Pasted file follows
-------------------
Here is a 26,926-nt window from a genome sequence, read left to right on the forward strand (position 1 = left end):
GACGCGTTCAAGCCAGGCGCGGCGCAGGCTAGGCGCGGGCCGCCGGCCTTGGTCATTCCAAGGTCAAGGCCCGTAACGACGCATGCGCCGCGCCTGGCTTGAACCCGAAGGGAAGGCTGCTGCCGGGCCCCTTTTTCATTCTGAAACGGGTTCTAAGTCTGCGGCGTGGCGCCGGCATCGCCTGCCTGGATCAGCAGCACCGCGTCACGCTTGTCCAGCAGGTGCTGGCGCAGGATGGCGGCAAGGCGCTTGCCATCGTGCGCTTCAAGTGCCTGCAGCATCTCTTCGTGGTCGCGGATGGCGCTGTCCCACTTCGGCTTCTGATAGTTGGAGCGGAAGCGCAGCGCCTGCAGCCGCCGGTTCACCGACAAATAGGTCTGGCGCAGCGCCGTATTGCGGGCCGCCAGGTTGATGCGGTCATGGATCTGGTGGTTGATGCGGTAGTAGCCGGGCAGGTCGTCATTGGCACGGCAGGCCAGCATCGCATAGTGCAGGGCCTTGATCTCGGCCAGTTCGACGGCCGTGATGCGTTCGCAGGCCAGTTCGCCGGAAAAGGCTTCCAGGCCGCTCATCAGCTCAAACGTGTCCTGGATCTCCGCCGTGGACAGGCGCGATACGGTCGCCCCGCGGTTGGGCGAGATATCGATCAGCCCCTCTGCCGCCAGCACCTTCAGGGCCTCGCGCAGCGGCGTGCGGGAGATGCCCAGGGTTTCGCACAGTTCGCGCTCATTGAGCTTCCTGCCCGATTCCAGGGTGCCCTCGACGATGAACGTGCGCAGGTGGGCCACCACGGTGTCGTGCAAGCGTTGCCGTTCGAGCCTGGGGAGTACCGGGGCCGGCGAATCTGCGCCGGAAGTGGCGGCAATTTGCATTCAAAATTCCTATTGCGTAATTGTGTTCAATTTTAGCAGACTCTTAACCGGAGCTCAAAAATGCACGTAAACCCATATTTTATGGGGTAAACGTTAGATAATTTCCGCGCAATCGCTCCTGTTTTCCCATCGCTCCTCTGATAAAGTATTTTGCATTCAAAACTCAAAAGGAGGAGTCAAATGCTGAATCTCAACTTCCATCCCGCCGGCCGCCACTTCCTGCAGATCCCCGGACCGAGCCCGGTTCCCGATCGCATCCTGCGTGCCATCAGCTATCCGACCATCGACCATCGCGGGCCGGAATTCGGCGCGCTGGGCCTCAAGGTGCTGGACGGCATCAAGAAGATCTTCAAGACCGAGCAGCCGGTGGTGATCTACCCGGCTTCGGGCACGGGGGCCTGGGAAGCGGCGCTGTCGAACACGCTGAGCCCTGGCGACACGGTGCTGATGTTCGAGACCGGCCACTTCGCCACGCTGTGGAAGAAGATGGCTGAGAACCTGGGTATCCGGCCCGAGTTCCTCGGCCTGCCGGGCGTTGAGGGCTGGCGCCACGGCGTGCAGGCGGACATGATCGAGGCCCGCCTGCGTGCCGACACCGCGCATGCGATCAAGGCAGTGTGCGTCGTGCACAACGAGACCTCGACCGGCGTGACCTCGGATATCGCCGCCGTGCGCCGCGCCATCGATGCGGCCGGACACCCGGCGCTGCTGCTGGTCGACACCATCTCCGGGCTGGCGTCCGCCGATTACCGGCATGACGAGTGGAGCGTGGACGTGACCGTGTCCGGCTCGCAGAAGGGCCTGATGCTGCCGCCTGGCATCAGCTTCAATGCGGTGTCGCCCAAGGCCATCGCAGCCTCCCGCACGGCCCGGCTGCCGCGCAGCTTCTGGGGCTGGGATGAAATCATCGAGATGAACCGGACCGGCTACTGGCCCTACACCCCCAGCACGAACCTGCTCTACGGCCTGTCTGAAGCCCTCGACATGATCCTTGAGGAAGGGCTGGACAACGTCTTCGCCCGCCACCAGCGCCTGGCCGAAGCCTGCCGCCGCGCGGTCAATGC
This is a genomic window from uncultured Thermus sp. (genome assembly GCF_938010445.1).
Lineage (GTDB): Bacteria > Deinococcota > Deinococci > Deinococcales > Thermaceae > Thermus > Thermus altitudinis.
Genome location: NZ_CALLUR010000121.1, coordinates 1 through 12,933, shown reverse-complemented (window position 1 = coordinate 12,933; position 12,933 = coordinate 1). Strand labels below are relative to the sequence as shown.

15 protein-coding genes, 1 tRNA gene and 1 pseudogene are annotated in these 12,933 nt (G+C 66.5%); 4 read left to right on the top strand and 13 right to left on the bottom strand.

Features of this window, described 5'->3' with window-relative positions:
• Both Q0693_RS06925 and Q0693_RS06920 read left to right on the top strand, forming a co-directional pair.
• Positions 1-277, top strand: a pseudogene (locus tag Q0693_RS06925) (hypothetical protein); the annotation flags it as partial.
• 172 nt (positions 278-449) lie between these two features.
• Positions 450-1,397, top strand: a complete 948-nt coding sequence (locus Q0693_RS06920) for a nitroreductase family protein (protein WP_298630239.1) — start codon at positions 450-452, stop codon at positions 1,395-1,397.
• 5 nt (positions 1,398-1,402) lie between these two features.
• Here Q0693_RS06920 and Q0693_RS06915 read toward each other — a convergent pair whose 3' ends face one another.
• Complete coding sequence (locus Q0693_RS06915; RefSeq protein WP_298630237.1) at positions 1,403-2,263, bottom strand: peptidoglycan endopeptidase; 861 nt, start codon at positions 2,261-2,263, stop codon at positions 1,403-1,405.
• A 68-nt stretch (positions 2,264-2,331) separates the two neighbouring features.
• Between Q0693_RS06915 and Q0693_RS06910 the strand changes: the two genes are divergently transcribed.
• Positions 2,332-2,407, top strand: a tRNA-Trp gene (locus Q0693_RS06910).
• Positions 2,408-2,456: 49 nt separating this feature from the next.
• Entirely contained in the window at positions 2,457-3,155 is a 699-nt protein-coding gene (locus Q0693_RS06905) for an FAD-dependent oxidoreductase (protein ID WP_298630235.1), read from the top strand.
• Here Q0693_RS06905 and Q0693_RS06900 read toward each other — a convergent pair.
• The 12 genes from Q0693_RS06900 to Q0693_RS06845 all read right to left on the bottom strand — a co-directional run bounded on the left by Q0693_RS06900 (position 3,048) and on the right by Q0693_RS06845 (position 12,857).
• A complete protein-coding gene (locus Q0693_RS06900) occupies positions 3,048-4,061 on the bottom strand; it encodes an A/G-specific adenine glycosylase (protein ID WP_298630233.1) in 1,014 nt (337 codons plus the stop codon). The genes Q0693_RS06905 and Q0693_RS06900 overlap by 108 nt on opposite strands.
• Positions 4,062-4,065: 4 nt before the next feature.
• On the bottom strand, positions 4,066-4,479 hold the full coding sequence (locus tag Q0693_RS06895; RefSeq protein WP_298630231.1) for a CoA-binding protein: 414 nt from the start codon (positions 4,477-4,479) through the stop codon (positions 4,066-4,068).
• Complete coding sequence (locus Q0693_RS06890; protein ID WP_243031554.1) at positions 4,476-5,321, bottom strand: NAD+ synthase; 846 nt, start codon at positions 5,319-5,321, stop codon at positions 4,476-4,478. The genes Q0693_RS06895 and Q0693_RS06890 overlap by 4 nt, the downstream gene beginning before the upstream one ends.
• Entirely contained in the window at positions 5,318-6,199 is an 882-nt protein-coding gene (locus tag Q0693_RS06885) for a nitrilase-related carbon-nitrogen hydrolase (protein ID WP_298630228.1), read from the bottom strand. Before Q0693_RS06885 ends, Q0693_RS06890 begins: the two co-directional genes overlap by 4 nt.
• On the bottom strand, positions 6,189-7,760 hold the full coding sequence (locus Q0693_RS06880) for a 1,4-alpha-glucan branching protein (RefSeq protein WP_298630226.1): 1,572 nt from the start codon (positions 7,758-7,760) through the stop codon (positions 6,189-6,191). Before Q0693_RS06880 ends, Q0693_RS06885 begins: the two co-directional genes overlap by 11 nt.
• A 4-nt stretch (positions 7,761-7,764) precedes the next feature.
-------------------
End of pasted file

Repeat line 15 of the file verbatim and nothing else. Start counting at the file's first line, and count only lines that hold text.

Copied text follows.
• A 68-nt stretch (positions 2,264-2,331) separates the two neighbouring features.